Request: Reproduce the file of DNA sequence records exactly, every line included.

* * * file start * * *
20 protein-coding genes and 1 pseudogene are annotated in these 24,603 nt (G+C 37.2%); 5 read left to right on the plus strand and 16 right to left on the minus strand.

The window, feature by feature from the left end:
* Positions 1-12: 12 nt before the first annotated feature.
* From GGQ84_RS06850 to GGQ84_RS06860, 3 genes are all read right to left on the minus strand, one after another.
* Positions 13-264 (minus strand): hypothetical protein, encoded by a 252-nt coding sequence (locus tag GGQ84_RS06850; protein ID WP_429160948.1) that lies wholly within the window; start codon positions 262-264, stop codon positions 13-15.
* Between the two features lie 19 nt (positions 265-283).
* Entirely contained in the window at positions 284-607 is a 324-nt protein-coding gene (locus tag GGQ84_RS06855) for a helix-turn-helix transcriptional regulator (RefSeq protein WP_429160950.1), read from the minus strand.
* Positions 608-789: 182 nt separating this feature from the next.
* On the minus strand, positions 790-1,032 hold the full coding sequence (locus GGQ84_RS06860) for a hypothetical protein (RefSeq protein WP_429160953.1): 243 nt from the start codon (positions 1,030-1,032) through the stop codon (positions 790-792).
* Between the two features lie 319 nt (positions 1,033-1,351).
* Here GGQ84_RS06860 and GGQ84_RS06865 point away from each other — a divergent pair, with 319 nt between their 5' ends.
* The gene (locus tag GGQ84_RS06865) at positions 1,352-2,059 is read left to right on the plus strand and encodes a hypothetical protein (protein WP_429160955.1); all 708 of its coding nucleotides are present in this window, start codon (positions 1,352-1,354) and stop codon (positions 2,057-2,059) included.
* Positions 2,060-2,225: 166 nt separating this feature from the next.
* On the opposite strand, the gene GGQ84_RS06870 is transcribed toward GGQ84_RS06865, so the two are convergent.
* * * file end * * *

20 protein-coding genes and 1 pseudogene are annotated in these 24,603 nt (G+C 37.2%); 5 read left to right on the plus strand and 16 right to left on the minus strand.

The window, feature by feature from the left end:
* Positions 1-12: 12 nt before the first annotated feature.
* From GGQ84_RS06850 to GGQ84_RS06860, 3 genes are all read right to left on the minus strand, one after another.
* Positions 13-264 (minus strand): hypothetical protein, encoded by a 252-nt coding sequence (locus tag GGQ84_RS06850; protein ID WP_429160948.1) that lies wholly within the window; start codon positions 262-264, stop codon positions 13-15.
* Between the two features lie 19 nt (positions 265-283).
* Entirely contained in the window at positions 284-607 is a 324-nt protein-coding gene (locus tag GGQ84_RS06855) for a helix-turn-helix transcriptional regulator (RefSeq protein WP_429160950.1), read from the minus strand.
* Positions 608-789: 182 nt separating this feature from the next.
* On the minus strand, positions 790-1,032 hold the full coding sequence (locus GGQ84_RS06860) for a hypothetical protein (RefSeq protein WP_429160953.1): 243 nt from the start codon (positions 1,030-1,032) through the stop codon (positions 790-792).
* Between the two features lie 319 nt (positions 1,033-1,351).
* Here GGQ84_RS06860 and GGQ84_RS06865 point away from each other — a divergent pair, with 319 nt between their 5' ends.
* The gene (locus tag GGQ84_RS06865) at positions 1,352-2,059 is read left to right on the plus strand and encodes a hypothetical protein (protein WP_429160955.1); all 708 of its coding nucleotides are present in this window, start codon (positions 1,352-1,354) and stop codon (positions 2,057-2,059) included.
* Positions 2,060-2,225: 166 nt separating this feature from the next.
* On the opposite strand, the gene GGQ84_RS06870 is transcribed toward GGQ84_RS06865, so the two are convergent.